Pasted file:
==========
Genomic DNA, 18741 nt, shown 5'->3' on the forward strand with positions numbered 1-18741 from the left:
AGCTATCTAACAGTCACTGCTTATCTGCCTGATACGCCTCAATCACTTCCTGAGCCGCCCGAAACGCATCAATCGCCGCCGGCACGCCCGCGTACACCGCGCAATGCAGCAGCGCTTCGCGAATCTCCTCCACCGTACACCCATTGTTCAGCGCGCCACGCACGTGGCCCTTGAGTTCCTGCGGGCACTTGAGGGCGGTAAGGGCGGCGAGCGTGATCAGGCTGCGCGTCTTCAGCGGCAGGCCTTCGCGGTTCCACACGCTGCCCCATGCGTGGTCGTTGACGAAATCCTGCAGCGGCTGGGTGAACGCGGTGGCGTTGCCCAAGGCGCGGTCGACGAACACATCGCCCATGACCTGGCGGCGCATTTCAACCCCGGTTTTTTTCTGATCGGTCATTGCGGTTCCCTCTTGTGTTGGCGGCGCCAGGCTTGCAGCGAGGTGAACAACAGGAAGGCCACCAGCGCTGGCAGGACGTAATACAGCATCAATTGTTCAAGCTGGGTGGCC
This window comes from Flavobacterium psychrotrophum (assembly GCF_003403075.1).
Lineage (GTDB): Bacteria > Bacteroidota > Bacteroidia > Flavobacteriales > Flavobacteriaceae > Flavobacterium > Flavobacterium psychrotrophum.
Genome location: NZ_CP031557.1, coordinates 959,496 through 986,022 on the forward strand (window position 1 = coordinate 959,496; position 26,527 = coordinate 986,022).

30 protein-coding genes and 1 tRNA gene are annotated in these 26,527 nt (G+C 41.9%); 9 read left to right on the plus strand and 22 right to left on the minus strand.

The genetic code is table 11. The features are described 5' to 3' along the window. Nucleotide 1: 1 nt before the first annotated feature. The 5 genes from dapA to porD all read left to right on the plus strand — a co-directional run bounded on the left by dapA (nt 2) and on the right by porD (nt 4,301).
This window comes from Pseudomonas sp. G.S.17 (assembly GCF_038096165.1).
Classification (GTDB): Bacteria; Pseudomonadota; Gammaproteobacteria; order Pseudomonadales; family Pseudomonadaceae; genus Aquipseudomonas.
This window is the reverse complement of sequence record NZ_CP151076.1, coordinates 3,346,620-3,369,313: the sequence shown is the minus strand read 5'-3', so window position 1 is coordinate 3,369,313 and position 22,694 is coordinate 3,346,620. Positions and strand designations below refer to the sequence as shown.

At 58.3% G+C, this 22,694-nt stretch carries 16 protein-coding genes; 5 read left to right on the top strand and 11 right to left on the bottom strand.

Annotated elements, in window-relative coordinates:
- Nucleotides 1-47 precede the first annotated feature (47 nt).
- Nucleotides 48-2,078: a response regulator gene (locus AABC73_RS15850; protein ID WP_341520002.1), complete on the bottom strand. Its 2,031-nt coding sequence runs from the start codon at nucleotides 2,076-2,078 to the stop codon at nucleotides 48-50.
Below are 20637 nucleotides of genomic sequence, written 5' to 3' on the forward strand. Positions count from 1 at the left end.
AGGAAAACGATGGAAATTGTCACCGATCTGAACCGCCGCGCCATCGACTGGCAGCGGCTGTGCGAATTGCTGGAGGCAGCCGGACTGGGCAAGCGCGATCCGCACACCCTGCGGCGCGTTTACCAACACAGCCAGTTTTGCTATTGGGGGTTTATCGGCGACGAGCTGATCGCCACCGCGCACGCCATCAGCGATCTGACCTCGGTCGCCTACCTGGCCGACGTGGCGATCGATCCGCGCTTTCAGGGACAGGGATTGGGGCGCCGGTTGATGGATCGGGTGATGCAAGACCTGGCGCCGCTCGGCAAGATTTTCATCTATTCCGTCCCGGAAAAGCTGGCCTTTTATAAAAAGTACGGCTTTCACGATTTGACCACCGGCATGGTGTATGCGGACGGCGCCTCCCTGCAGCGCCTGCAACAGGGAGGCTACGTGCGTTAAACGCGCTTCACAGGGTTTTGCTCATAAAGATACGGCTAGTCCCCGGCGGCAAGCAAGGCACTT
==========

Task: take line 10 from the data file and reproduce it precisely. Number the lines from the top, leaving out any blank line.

This window is the reverse complement of sequence record NZ_CP151076.1, coordinates 3,346,620-3,369,313: the sequence shown is the minus strand read 5'-3', so window position 1 is coordinate 3,369,313 and position 22,694 is coordinate 3,346,620. Positions and strand designations below refer to the sequence as shown.